CacaoNet Exploratory Consultation on Cacao Genetic Resources: legal and policy aspects of germplasm exchange (access and benefit sharing). 31 March and 1 April 2015
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CacaoNet/Bioversity International (2015) CacaoNet Exploratory Consultation on Cacao Genetic Resources: legal and policy aspects of germplasm exchange (access and benefit sharing). 31 March and 1 April 2015, Bioversity International, Maccarese, Rome, Italy. 54 p.
Permanent link to cite or share this item: https://hdl.handle.net/10568/71221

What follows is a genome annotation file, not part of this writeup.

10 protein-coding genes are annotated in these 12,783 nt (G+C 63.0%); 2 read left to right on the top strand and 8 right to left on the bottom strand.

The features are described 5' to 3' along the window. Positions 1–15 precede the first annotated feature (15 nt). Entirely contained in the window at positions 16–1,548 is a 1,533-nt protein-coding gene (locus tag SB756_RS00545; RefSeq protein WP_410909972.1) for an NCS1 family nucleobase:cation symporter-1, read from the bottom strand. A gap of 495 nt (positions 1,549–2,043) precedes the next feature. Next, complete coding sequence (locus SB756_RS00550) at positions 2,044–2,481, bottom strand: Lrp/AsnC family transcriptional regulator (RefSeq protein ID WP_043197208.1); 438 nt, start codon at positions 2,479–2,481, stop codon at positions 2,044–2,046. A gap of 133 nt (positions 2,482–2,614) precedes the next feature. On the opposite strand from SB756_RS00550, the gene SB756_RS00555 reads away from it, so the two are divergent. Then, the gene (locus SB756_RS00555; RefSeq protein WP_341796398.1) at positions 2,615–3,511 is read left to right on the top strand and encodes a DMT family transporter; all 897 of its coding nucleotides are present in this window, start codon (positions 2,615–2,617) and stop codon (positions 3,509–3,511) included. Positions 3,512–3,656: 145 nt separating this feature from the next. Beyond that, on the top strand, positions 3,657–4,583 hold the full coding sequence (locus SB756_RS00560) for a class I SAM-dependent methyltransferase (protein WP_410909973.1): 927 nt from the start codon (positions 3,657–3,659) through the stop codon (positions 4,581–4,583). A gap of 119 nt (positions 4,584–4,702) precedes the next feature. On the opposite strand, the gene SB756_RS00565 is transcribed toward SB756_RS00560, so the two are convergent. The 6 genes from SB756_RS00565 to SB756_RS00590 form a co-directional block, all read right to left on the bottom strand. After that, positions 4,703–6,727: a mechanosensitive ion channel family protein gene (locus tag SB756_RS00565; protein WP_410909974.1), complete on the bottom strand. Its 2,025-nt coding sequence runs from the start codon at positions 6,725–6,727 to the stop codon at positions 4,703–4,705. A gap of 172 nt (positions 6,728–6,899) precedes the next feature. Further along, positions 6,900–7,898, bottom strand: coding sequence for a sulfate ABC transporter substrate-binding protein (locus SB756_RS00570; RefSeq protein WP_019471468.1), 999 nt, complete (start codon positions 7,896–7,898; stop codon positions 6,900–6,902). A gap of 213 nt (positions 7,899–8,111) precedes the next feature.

There are 2 international cacao collections, one maintained at CATIE in Costa Rica and the other at the Cocoa Research Centre (CRC) in Trinidad and Tobago. The materials in the collections have been included under Article 15 of the International Treaty on Plant Genetic Resources for Food and Agriculture (ITPGRFA) through a formal agreement signed in 2006 for CATIE and 2009 for CRC. The germplasm is distributed with an accompanying Standard Material Transfer Agreement (SMTA) (template from of the ITPGRFA. The SMTA includes an Access and Benefit-Sharing (ABS) agreement for the distribution and receipt of germplasm. In addition to the 2 collections maintained at CATIE and CRC, the International Cocoa Quarantine Centre, Reading (ICQCR), UK ensures the safe movement of cacao germplasm between countries and regions. The materials maintained at the ICQCR mainly come from the 2 international collections but they also can manage materials provided to them by a national programme. The rest of cacao genetic diversity is maintained in national collections and farmers’ fields and in the wild, and is therefore outside the scope of the ITPGRFA because cacao is not an Annex 1 crop, which by definition is within the scope of the Convention on Biological Diversity (CBD) and the Nagoya Protocol and bilateral agreements. The FAO Commission on Genetic Resources for Food and Agriculture (CGRFA), including plants, animal, microbial and forests, is the overarching inter-governmental body discussing all aspects of genetic resources for food and agriculture. The work of Bioversity International over the years in this area can provide guidance. It was therefore suggested that CacaoNet and Bioversity organise an exploratory consultation on cacao genetic resources access and benefit sharing policies and agreements, which took place in Rome 31 March and 1 April 2015.